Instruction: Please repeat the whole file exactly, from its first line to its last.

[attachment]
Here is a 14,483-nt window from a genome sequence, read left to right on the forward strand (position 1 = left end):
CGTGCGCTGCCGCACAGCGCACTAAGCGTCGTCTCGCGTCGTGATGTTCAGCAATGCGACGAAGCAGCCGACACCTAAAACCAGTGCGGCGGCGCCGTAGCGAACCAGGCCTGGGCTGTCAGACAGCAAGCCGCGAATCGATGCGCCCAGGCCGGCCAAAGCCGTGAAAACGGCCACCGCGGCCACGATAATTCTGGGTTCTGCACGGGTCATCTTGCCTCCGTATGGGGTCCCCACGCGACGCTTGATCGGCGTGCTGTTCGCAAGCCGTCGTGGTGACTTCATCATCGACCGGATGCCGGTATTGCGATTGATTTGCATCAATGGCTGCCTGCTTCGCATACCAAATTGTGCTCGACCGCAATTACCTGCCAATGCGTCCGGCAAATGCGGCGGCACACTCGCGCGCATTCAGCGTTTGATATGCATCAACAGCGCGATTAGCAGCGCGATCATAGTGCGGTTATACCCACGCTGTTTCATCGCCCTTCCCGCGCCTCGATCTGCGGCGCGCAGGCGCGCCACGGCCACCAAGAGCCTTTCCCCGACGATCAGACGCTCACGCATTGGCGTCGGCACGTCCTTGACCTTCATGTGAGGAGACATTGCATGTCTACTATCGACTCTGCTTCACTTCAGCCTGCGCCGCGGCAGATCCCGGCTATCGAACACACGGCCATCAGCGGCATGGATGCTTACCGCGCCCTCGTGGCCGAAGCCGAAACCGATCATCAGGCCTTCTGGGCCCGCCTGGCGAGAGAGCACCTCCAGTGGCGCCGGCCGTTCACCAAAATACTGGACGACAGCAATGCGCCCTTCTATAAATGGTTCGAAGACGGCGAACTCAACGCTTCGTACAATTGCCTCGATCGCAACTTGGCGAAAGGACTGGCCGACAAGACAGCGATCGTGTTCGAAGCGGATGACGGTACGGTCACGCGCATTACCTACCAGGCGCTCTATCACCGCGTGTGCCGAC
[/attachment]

Here is a 14,483-nt window from a genome sequence, read left to right on the forward strand (position 1 = left end):
CGTGCGCTGCCGCACAGCGCACTAAGCGTCGTCTCGCGTCGTGATGTTCAGCAATGCGACGAAGCAGCCGACACCTAAAACCAGTGCGGCGGCGCCGTAGCGAACCAGGCCTGGGCTGTCAGACAGCAAGCCGCGAATCGATGCGCCCAGGCCGGCCAAAGCCGTGAAAACGGCCACCGCGGCCACGATAATTCTGGGTTCTGCACGGGTCATCTTGCCTCCGTATGGGGTCCCCACGCGACGCTTGATCGGCGTGCTGTTCGCAAGCCGTCGTGGTGACTTCATCATCGACCGGATGCCGGTATTGCGATTGATTTGCATCAATGGCTGCCTGCTTCGCATACCAAATTGTGCTCGACCGCAATTACCTGCCAATGCGTCCGGCAAATGCGGCGGCACACTCGCGCGCATTCAGCGTTTGATATGCATCAACAGCGCGATTAGCAGCGCGATCATAGTGCGGTTATACCCACGCTGTTTCATCGCCCTTCCCGCGCCTCGATCTGCGGCGCGCAGGCGCGCCACGGCCACCAAGAGCCTTTCCCCGACGATCAGACGCTCACGCATTGGCGTCGGCACGTCCTTGACCTTCATGTGAGGAGACATTGCATGTCTACTATCGACTCTGCTTCACTTCAGCCTGCGCCGCGGCAGATCCCGGCTATCGAACACACGGCCATCAGCGGCATGGATGCTTACCGCGCCCTCGTGGCCGAAGCCGAAACCGATCATCAGGCCTTCTGGGCCCGCCTGGCGAGAGAGCACCTCCAGTGGCGCCGGCCGTTCACCAAAATACTGGACGACAGCAATGCGCCCTTCTATAAATGGTTCGAAGACGGCGAACTCAACGCTTCGTACAATTGCCTCGATCGCAACTTGGCGAAAGGACTGGCCGACAAGACAGCGATCGTGTTCGAAGCGGATGACGGTACGGTCACGCGCATTACCTACCAGGCGCTCTATCACCGCGTGTGCCGAC